Wildlife Conservation Efforts

Worlds Oldest Prehistoric Ostrich Nest discovered in Andhra 


From UPSC perspective, the following things are important :

Prelims level: Megafauna, Archaeological evidence of Ostrichs in India

PC: India Today

Why in the News?

Archaeologists have discovered a 41,000-year-old ostrich nest in Prakasam, Andhra Pradesh.

Prehistoric Ostrich Nest: Details of the Discovery

  • The nest, identified as the world’s oldest known ostrich nest, measures 9-10 feet in width.
  • The nest was once home to 9-11 eggs but was capable of holding 30-40 eggs at a time.
  • Ostriches are mega omnivores, weighing between 90 and 140 kg and standing seven to nine feet tall.

What are Megafauna?

  • Megafauna generally refers to animals weighing more than 50 kg, though scientific definitions vary.
  • The term was first used by Alfred Russel Wallace in his 1876 book, “The Geographical Distribution of Animals.”
  • Megafauna can be classified into:
    • Megaherbivores (plant-eaters),
    • Megacarnivores (meat-eaters), and
    • Megaomnivores (who eat both plants and meat).

Historical Evidence of Megafauna

  • Early Documentation: Richard Lydekker in 1884 presented the earliest documented evidence of ostriches in the subcontinent, identifying the extinct Struthio asiaticus in the Dhok Pathan deposits in Upper Siwalik Hills, present-day Pakistan.
  • Discoveries in Maharashtra: Archaeologist S A Sali in 1989 reported ostrich eggshell beads and engraved pieces dating back to 50,000–40,000 years ago at Patne, Maharashtra.
  • CCMB Research in 2017: Researchers at the Centre for Cellular and Molecular Biology (CCMB) in Hyderabad established the presence of ostriches in Rajasthan, Madhya Pradesh, and Gujarat 25,000 years ago.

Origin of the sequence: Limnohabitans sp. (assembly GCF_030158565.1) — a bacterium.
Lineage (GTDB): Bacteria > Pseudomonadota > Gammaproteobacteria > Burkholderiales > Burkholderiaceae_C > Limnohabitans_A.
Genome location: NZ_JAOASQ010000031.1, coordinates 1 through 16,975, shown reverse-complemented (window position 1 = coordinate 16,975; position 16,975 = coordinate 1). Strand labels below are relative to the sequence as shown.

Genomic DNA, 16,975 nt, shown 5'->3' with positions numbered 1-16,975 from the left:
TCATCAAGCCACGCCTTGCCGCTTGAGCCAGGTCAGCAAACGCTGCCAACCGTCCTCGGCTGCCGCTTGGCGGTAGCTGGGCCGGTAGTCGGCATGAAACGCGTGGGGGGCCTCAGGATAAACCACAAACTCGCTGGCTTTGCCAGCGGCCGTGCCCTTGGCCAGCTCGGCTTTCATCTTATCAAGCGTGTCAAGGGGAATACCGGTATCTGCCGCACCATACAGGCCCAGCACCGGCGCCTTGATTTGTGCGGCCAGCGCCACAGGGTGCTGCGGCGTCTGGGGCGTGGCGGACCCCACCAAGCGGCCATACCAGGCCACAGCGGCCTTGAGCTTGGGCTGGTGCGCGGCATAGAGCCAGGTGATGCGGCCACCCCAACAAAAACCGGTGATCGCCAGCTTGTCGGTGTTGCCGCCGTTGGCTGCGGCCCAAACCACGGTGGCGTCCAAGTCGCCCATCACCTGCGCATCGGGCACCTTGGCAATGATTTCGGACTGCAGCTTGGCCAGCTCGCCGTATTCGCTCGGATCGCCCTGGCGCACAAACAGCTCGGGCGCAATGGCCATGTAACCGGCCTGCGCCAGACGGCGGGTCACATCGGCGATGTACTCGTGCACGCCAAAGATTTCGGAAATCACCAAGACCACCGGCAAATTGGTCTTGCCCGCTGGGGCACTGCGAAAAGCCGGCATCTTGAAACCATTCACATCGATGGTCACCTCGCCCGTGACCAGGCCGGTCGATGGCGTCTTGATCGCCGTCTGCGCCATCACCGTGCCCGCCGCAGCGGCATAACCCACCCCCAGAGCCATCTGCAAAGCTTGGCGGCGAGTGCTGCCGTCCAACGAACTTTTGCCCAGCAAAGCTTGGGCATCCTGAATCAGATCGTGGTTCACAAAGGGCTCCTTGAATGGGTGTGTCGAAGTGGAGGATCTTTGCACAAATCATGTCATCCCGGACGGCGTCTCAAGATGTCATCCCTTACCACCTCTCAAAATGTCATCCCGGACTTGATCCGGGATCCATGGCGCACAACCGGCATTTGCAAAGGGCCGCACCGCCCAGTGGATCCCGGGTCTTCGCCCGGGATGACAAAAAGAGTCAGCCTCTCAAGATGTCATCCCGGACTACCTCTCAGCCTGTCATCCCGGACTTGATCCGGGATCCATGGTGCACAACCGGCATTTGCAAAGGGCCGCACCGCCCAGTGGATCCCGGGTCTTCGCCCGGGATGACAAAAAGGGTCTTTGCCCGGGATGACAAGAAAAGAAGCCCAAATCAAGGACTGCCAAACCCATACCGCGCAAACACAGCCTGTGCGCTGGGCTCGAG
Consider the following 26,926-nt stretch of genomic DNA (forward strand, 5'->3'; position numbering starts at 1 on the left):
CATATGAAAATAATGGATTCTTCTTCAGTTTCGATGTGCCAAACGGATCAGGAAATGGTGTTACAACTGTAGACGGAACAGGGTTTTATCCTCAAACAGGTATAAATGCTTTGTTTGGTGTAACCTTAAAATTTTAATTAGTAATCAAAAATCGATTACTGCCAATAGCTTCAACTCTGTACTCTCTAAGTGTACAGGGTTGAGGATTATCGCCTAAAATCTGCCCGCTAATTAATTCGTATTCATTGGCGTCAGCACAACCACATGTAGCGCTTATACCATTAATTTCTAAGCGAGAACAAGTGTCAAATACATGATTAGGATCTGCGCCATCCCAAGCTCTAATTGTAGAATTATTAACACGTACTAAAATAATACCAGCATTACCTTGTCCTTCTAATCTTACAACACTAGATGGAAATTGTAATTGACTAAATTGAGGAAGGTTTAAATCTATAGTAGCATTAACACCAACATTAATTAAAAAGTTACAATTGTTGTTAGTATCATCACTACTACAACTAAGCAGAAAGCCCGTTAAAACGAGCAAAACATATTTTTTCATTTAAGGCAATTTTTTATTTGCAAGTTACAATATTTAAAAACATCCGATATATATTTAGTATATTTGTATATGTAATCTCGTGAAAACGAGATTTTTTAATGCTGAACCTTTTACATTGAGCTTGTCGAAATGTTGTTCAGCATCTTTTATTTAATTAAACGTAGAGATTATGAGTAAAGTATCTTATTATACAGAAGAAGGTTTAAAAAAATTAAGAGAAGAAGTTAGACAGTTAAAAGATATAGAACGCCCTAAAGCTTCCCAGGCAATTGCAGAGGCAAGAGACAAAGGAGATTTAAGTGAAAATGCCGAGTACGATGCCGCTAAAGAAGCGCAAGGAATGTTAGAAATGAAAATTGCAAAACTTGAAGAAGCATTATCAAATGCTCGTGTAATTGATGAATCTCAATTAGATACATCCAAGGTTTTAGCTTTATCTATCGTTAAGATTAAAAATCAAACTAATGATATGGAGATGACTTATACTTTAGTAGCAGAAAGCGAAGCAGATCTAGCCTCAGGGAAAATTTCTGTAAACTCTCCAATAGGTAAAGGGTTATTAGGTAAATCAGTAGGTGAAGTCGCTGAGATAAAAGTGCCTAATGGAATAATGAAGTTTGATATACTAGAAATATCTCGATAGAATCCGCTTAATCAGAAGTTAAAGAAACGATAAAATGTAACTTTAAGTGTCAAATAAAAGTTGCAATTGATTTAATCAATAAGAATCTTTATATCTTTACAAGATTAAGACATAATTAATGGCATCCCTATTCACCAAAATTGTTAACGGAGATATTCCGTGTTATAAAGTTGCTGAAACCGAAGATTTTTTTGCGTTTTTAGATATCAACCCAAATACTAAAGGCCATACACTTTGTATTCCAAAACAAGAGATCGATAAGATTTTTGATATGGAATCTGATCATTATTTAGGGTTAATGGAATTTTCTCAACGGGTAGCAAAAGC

Broader Implications and Studies

  • Biogeographical Dispersion: The presence of ostriches in India is attributed to bio-geographical dispersion from the continental drifting of Gondwanaland.
  • Late Quaternary Extinctions: The study, titled ‘Late Quaternary extinctions in the Indian Subcontinent,’ established that the disappearance of large animals began around 30,000 years ago, coinciding with the arrival of humans.
  • Co-Evolution Hypothesis: The study supports the hypothesis that fauna and their resilience to extinction resulted from coevolution with hominins, with geographic isolation and abiotic factors accelerating extinction.


[2018] The term “sixth mass extinction/sixth extinction” is often mentioned in the news in the context of the discussion of:

(a) Widespread monoculture practices in agriculture and large-scale commercial farming with indiscriminate use of chemicals in many parts of the world that may result in the loss of good native ecosystems.

(b) Fears of a possible collision of a meteorite with the Earth in the near future in the manner it happened 65 million years ago that caused the mass extinction of many species including those of dinosaurs.

(c) Large-scale cultivation of genetically modified crops in many parts of the world and promoting their cultivation in other parts of the world which may cause the disappearance of good native crop plants and the loss of food biodiversity.

(d) Mankind’s over-exploitation/misuse of natural resources, fragmentation/loss of natural habitats, destruction of ecosystems, pollution and global climate change.

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